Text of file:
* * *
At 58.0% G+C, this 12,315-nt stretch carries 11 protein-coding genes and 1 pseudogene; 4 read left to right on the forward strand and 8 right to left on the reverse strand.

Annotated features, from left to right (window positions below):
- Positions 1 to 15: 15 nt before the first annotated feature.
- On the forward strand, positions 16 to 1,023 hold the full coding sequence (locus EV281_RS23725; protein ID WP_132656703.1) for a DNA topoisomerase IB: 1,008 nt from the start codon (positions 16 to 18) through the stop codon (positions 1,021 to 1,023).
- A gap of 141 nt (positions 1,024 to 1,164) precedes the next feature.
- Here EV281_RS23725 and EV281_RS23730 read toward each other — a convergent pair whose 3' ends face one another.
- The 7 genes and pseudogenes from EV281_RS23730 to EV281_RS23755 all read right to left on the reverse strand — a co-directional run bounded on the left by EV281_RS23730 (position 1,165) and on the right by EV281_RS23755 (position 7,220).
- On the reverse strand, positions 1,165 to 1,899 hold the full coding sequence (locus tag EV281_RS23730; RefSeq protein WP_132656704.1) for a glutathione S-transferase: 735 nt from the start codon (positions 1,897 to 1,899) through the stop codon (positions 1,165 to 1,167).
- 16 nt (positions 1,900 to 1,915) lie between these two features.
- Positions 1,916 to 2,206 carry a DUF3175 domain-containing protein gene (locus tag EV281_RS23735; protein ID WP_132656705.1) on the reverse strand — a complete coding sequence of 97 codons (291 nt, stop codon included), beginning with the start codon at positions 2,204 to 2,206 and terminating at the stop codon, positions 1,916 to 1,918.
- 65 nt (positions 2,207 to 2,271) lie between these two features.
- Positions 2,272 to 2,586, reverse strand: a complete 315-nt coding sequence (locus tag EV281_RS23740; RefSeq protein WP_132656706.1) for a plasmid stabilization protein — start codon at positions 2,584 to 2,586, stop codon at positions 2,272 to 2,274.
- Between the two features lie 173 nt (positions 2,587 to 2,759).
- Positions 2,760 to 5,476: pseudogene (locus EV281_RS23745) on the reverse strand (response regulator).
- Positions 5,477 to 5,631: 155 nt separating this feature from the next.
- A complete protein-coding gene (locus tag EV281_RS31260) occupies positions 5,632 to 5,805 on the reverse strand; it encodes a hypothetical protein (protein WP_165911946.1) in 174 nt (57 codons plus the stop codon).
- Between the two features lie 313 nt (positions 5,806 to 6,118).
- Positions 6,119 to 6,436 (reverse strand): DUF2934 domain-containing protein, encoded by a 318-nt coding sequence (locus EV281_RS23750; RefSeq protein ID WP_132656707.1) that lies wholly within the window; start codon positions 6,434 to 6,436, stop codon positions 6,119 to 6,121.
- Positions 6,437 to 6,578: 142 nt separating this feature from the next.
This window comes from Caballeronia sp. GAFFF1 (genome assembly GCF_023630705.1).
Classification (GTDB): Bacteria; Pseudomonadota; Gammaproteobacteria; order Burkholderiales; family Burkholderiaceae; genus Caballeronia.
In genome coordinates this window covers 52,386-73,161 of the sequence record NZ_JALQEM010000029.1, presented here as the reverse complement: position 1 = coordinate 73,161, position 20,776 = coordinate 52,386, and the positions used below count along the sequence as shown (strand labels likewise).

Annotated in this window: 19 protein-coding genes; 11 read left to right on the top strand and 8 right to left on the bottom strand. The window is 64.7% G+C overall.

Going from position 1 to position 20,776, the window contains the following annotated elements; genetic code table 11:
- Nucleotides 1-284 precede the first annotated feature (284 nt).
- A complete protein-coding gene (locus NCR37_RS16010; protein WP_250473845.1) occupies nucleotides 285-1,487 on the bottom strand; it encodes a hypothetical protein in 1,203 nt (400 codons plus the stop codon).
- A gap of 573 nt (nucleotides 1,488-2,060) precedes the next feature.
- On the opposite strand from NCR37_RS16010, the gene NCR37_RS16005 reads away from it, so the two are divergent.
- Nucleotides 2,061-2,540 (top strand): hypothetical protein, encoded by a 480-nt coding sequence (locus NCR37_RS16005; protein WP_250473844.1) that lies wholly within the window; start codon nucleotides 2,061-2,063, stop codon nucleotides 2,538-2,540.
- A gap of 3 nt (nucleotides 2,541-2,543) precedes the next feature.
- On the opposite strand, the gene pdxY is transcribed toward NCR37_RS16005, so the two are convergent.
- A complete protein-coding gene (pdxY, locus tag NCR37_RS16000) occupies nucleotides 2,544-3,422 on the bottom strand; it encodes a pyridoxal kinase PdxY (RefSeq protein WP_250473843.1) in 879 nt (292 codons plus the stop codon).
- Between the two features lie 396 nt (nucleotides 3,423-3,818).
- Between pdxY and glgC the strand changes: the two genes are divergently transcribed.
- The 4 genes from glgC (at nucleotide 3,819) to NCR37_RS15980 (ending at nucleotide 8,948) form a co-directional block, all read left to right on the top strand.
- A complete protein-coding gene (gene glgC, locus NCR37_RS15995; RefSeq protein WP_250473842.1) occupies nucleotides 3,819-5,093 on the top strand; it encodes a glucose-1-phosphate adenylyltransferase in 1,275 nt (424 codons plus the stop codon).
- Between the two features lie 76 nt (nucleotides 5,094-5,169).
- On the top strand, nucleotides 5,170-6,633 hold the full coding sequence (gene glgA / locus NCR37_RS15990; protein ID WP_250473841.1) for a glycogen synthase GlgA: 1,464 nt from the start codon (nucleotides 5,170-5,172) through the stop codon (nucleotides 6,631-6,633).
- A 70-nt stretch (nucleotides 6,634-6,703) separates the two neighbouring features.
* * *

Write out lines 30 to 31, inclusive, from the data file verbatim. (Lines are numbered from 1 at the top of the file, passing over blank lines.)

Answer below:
- A gap of 3 nt (nucleotides 2,541-2,543) precedes the next feature.
- On the opposite strand, the gene pdxY is transcribed toward NCR37_RS16005, so the two are convergent.